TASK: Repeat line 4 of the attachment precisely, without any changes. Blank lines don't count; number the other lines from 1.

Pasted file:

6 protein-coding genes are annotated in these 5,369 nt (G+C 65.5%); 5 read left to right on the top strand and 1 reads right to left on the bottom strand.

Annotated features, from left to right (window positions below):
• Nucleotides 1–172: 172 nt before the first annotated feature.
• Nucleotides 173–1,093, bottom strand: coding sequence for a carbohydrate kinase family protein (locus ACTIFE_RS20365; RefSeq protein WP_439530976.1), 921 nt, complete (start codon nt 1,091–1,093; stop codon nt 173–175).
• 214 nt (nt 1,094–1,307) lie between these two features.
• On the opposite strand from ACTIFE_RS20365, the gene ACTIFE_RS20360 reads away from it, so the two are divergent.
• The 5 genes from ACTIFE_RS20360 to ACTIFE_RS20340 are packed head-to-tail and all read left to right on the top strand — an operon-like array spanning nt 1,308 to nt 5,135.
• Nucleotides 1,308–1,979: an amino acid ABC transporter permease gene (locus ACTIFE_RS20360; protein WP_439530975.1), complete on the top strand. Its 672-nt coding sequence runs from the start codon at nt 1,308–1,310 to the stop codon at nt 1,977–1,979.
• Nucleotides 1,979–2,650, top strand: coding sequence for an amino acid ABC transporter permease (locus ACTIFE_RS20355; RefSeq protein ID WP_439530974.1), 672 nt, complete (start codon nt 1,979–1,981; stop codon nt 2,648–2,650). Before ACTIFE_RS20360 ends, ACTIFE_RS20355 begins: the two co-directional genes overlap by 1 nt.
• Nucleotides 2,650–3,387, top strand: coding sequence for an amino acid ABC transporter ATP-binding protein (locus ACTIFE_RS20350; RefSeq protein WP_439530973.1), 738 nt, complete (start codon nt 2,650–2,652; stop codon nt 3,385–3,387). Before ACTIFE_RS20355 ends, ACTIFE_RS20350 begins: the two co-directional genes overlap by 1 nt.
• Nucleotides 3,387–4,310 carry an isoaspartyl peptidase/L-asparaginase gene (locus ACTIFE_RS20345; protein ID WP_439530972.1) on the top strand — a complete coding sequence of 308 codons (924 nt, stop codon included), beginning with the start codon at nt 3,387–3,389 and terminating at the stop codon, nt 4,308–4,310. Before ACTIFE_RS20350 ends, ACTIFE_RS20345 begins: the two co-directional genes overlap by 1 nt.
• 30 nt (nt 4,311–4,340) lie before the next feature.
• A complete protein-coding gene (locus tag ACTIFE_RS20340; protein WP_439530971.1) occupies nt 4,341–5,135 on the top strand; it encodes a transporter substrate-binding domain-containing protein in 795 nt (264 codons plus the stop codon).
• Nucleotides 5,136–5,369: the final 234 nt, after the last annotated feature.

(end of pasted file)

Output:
• Nucleotides 173–1,093, bottom strand: coding sequence for a carbohydrate kinase family protein (locus ACTIFE_RS20365; RefSeq protein WP_439530976.1), 921 nt, complete (start codon nt 1,091–1,093; stop codon nt 173–175).